Now that local advertisers recognize the importance of establishing a Web presence, local media and directories services are hoping they flock to the Web medium of choice: video. Independent print and online yellow pages publisher Yellow Book USA is the latest to begin testing video ads for local business clients. Still, companies have yet to determine the sweet spot for video products and pricing models.
Thus far, Yellow Book is simply testing video technology, linking video clips from listings for a handful of small and medium-sized businesses including Virginia-based plumbing contractor All Plumbing and Austinuts, a purveyor of dried fruits, candies and nuts out of Austin, Texas. The company will begin market testing video products in future months, according to Alfred Chow, the head of Yellowbook.com, who said the firm is in the process of planning which markets and advertiser verticals will be most appropriate for the trial.
“We’re taking a broad approach because we think [the video products] should appeal to most of our advertisers,” he said, noting the number of trial advertisers will be “statistically significant.”
Local merchants certainly have a multitude of opportunities to post their own promotional videos online for free to sites like YouTube, Metacafe or MySpace, but that doesn’t mean they’re doing it. Many believe it will take middlemen like yellow pages publishers or other online local service providers to guide local business owners toward Web video and educate them about it.
“A very small percentage of [local advertisers] are capable of putting video on the Web themselves,” said Kelsey Group Program Director Peter Krasilovsky. “Yellow pages companies are in the perfect position to provide video technology and findability…and it’s a great up-sell for them,” he continued.
In a September 2006 report, Borrell Associates pegged local online video ad spends at between $75 and $100 million, and expected local video advertising revenues to “to grow significantly in the coming years.”
Internet YP provider Superpages.com, owned by Dallas-based Idearc Media, started testing its video offerings in Seattle, Los Angeles and San Francisco markets in July. IAC/InterActiveCorp’s local business review site, Citysearch, introduced its own video service to its pay-for-performance local advertisers in New York, LA, San Francisco, and Chicago. The Citysearch videos are produced by commercial short-film producer TurnHere.
Local community startup Smalltown, which lets businesses create free and paid Web sites, now allows them to add video, too.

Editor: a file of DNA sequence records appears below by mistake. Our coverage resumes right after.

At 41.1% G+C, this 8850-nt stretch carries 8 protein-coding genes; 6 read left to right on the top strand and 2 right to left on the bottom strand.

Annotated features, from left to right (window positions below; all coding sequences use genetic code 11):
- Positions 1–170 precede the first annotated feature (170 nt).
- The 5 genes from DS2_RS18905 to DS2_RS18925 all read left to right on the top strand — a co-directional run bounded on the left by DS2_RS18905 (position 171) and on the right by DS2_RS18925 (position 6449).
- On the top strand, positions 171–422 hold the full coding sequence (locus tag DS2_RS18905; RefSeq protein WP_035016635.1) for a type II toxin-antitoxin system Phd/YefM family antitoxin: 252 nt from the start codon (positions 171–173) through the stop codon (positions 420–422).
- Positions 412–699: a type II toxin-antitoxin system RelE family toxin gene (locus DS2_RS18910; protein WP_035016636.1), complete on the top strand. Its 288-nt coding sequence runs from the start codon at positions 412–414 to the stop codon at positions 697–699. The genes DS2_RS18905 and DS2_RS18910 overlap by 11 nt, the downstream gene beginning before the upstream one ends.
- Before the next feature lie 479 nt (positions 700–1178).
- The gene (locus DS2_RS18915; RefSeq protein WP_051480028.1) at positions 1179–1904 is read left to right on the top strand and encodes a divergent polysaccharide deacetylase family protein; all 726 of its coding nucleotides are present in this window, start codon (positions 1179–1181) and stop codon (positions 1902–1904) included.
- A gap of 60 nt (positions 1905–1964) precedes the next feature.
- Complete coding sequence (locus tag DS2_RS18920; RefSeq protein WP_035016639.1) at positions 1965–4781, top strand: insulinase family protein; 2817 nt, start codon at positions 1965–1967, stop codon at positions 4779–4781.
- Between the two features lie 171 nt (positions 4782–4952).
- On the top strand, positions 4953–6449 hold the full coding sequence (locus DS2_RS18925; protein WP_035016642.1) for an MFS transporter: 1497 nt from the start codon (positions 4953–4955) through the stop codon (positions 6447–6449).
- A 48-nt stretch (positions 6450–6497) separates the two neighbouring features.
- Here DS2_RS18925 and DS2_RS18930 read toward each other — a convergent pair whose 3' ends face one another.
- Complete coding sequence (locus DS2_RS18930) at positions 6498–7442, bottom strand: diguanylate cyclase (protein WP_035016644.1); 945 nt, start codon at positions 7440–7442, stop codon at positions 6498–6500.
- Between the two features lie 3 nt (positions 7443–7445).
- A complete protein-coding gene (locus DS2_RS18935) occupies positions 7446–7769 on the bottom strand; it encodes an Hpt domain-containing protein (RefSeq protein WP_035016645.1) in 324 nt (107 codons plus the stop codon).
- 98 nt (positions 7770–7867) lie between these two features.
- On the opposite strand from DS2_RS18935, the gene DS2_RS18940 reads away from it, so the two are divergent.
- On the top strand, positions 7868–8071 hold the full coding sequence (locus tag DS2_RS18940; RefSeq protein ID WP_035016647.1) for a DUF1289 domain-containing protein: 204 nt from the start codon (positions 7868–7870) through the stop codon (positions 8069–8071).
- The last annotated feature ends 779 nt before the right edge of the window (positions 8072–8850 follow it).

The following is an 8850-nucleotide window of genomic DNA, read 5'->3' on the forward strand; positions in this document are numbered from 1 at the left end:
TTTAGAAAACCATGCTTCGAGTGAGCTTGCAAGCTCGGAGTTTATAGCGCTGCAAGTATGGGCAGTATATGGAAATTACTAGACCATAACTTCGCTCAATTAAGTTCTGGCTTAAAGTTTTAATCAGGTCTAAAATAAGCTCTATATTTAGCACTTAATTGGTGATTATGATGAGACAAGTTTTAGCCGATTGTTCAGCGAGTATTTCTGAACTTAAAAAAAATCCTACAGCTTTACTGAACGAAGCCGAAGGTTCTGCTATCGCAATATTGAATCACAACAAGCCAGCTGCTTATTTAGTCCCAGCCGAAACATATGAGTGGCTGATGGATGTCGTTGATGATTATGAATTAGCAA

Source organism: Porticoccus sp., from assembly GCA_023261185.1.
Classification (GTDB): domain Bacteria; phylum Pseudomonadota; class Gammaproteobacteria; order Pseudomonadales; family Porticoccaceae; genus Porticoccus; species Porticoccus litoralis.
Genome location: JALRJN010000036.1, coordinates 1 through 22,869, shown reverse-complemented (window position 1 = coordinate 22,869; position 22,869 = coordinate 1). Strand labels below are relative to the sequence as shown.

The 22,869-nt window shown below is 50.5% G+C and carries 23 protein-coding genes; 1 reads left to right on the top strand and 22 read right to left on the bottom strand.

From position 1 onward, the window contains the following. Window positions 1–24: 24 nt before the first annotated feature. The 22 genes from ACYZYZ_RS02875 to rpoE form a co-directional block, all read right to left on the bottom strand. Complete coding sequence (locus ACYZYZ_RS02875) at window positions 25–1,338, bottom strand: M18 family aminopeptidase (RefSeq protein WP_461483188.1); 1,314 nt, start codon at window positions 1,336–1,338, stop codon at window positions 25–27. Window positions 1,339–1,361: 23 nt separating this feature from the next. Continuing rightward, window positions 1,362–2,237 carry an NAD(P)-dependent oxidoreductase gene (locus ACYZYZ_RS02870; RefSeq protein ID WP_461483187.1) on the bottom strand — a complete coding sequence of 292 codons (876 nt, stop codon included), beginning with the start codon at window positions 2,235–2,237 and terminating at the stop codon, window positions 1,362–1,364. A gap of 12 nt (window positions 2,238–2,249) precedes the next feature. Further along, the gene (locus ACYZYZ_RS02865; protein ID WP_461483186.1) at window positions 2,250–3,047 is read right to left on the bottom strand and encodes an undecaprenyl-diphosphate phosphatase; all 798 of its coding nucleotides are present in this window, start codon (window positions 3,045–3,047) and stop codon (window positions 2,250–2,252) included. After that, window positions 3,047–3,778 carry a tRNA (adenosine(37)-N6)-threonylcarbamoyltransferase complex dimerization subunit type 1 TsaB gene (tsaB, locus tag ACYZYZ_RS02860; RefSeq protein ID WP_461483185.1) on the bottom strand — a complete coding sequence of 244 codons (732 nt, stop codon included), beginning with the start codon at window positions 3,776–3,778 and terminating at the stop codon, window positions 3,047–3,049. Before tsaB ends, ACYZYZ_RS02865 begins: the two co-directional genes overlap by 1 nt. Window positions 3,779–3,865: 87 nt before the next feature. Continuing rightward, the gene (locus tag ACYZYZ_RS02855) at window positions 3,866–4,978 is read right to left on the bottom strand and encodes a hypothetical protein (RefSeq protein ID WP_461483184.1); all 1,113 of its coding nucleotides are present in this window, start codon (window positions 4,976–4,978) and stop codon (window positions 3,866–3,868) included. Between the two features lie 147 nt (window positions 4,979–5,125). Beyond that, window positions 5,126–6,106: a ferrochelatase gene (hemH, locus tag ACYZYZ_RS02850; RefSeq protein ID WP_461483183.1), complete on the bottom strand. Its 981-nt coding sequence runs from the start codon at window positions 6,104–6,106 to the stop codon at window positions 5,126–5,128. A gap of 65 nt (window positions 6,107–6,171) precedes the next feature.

Superpages told ClickZ News in July it had yet to settle on a pricing plan for video, but the company estimated the production charge for a 30-second clip would be below $1,000, with separate fees for placement and distribution.
According to Krasilovsky, local advertisers probably won’t want to spend much more than a few hundred dollars on an online video promo.
Determining a viable price point for video was difficult for local business referral service MerchantCircle, an online service providing free Web pages, newsletters, blogs and Web coupon tools to local companies. In addition to pricing being “a big problem,” MerchantCircle’s PR Manager Kevin Leu said proving return on investment was tricky. The firm has since discontinued the offering, but anticipates introducing another video product in the coming months.
Pricing models are “exactly what we’re trying to understand in our market trial,” said Yellow Book’s Chow, who said things like product positioning, video presentation and distribution also remain up in the air. “We’re going to do whatever’s best to get exposure for our advertisers,” he said, noting Yellow Book has distribution agreements with Google and Yahoo.
Intermediaries such as MerchantCircle, Yellow Book, Citysearch and others are necessary to educate small businesspeople and ease the process of online video advertising, believes Leu. “We’re trying to make sure the business owner doesn’t think it’s going to be a big production,” he said.
In terms of video production, Yellow Book has yet to choose a vendor or vendors to create videos for ad clients; at this point, videos featured in the tech trial were developed by Denver Multimedia, a firm specializing in video production for IYP and search firms. “We’re also looking at other vendors,” said Chow, adding, “Everything is on the table.”
YouTube is said to be preparing new non-video features that will allow content creators to interact with their viewers through photos, text posts, links and polls.
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